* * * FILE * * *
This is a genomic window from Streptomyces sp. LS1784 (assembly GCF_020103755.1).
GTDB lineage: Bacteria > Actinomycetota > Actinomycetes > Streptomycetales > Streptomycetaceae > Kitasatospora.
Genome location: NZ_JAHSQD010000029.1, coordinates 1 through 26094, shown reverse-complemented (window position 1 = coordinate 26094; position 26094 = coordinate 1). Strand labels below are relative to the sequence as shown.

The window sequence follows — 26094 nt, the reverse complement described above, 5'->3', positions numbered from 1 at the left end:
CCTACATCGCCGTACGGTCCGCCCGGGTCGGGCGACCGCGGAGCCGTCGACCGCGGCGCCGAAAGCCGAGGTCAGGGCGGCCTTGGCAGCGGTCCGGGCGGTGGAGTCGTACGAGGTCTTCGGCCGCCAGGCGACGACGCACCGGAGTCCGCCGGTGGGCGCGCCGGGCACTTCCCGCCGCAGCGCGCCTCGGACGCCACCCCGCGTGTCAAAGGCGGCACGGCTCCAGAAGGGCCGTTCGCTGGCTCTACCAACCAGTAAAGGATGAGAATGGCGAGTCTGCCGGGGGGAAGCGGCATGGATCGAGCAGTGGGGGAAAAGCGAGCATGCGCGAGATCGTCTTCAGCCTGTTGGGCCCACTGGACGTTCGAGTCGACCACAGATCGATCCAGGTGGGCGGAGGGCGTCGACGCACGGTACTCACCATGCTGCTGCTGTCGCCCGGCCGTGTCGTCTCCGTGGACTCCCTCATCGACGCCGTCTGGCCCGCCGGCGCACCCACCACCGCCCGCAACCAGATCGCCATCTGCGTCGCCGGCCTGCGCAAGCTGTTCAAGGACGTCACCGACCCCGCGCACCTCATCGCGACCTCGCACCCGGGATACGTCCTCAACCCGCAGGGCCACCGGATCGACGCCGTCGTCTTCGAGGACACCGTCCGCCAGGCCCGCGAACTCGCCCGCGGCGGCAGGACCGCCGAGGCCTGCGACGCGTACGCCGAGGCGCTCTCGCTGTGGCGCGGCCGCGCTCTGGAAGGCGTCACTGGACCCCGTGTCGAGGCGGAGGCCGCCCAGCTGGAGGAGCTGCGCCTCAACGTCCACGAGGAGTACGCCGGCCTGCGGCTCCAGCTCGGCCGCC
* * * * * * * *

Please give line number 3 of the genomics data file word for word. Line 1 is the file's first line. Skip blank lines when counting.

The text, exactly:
Genome location: NZ_JAHSQD010000029.1, coordinates 1 through 26094, shown reverse-complemented (window position 1 = coordinate 26094; position 26094 = coordinate 1). Strand labels below are relative to the sequence as shown.